Edward Hopper

From Academic Kids

Missing image
Nighthawks.jpg
Nighthawks, 1942, is Hopper's best-known painting.

Edward Hopper (July 22, 1882May 15, 1967) was an American painter best remembered for his eerily realistic depictions of solitude in contemporary American life.

Born in Nyack, New York, Hopper studied commercial art and painting in New York City. One of his teachers, artist Robert Henri, encouraged his students to use their art to "make a stir in the world." Henri, an influence on Hopper, motivated students to render realistic depictions of urban life. Henri's students, many of whom developed into important artists, became known as the Ashcan School of American art.

Upon completing his formal education, Hopper made three trips to Europe to study the emerging art scene there, but unlike many of his contemporaries who imitated the abstract cubist experiments, the idealism of the realist painters enamored Hopper. His early projects reflect the realist influence.

While he worked for several years as a commercial artist, Hopper continued painting. In 1925 he produced House by the Railroad, a classic work that marks his artistic maturity. The piece is the first of a series of stark urban and rural scenes which use sharp lines and large shapes, played upon by unusual lighting to capture the lonely mood of his subjects. He derived his subject matter from the common features of American life — gas stations, motels, the railroad, or an empty street.

The best known of these paintings, Nighthawks (1942), shows the lonely customers frequenting a downtown all-night diner. The diner's harsh electric lights set it off from the gentle night outside. The diners, seated at stools around the counter, are similarly isolated from one another, leaving the viewer to wonder what led them to the diner late at night.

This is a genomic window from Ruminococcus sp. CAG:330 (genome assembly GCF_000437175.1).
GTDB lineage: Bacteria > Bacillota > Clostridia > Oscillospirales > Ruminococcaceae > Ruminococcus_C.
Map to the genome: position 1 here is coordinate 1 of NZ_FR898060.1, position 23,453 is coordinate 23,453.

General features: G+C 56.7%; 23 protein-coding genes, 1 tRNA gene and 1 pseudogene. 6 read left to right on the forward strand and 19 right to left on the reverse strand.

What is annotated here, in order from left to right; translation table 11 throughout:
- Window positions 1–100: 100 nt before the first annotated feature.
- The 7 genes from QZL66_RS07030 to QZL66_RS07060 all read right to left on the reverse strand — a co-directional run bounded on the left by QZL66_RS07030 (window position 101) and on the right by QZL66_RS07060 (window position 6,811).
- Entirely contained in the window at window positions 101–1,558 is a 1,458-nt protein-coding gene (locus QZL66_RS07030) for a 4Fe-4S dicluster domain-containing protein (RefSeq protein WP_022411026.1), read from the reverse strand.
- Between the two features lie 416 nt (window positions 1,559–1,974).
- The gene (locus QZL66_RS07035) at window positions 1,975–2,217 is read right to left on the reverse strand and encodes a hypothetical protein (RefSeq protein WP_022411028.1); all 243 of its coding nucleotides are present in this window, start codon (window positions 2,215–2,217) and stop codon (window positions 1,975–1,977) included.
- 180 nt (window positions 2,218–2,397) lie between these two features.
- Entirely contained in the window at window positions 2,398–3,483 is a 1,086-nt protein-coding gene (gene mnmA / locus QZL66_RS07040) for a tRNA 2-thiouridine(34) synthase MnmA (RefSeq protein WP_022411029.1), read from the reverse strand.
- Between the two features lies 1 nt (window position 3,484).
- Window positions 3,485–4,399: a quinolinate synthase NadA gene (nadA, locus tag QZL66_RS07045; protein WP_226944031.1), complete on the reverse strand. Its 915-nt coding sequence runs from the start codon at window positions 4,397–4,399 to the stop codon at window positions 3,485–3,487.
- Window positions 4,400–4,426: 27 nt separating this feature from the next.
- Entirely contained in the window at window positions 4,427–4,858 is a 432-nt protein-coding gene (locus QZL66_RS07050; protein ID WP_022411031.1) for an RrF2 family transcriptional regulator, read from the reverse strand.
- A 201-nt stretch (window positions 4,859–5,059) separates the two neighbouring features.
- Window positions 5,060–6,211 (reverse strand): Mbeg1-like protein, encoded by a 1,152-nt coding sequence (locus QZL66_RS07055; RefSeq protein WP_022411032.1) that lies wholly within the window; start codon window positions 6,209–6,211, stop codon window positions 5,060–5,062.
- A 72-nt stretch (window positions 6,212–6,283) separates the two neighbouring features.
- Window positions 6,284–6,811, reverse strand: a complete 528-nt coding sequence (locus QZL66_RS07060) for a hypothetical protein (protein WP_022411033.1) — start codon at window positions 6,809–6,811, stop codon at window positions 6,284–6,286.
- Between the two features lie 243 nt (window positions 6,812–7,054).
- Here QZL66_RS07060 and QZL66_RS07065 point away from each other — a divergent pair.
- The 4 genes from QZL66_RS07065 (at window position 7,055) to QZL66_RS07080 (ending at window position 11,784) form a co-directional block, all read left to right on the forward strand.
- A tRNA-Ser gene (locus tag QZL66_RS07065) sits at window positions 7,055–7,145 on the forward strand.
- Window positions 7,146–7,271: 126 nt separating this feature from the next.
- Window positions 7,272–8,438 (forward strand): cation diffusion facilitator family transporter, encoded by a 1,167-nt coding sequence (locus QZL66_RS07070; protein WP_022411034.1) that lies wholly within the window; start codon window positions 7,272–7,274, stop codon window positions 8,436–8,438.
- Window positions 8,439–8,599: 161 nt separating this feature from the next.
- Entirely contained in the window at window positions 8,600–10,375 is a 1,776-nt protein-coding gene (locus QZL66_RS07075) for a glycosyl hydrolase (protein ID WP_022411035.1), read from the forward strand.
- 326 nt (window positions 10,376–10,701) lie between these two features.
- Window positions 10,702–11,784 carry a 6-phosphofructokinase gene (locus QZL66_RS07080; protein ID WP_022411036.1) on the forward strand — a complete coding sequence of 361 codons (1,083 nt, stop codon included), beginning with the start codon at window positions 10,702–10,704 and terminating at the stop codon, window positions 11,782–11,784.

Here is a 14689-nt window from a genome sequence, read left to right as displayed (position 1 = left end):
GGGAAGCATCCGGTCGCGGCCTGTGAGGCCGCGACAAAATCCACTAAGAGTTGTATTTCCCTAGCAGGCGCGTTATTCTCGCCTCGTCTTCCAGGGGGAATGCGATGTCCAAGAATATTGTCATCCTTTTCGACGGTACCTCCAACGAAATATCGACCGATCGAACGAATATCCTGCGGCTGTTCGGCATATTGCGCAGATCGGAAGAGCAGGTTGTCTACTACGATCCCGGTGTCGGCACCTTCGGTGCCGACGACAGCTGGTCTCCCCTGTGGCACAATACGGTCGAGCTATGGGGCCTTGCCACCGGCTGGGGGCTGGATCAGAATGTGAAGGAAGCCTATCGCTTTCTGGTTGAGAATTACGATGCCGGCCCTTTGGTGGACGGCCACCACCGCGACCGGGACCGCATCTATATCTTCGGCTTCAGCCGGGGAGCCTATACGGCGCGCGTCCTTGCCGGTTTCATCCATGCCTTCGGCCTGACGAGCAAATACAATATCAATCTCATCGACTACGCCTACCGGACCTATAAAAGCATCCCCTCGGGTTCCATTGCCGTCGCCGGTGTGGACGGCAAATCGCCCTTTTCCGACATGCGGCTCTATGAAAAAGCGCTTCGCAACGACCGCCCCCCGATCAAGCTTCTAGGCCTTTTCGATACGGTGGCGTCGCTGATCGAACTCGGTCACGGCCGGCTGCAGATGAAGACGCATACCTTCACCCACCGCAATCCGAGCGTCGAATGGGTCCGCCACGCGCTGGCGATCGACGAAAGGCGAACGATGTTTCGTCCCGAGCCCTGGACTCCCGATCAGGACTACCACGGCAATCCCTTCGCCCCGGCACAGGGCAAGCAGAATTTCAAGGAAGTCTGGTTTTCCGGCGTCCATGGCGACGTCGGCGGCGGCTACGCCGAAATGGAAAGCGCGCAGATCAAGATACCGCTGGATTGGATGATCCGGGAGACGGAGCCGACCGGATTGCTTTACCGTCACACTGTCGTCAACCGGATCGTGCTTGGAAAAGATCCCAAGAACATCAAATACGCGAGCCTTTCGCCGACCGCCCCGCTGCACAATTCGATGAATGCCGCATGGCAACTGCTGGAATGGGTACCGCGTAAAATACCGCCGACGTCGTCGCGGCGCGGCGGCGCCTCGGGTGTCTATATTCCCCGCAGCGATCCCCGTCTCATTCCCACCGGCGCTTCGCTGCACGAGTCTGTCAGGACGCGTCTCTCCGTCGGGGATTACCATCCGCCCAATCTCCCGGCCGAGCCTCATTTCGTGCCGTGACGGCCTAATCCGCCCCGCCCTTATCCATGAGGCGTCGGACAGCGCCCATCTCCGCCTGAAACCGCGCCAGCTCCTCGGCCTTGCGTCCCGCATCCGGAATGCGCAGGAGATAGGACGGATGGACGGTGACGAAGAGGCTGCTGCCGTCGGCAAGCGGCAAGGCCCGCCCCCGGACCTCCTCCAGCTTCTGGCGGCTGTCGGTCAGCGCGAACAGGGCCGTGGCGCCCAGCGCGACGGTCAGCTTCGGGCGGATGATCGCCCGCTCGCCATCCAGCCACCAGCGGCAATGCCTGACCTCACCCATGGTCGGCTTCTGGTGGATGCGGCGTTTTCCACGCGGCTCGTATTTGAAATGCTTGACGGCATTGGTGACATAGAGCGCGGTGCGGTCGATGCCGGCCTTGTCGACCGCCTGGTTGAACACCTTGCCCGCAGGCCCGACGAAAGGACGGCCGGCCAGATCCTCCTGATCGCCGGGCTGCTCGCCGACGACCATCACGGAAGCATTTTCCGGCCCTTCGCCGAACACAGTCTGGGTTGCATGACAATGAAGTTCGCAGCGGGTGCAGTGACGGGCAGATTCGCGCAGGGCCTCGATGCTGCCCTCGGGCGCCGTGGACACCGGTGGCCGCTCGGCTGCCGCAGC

Hopper's rural New England scenes, such as Gas (http://americanart.si.edu/collections/exhibits/hopper/p22-gas.html) (1940), are no less wistful. In terms of subject matter, he can be compared to his contemporary, Norman Rockwell, but while Rockwell exalted in the rich imagery of small-town America, Hopper depicts it in the same sense of forlorn solitude that permeates his portrayal of city life. Here too, Hopper's work exploits vast empty spaces, represented by a lonely gas station astride an empty country road and the sharp contrast between the natural light of the sky, moderated by the lush forest, and glaring artificial light coming from inside the gas station.

Hopper died in 1967, in his studio near Washington Square, in New York City. His wife, the painter Josephine Nivison who died 10 months later, bequeathed his work to the Whitney Museum of American Art. Other significant paintings by Hopper are at the Museum of Modern Art in New York and the Art Institute of Chicago.

In 2004, a large selection of Hopper's paintings toured through Europe, visiting London and Cologne, Germany.

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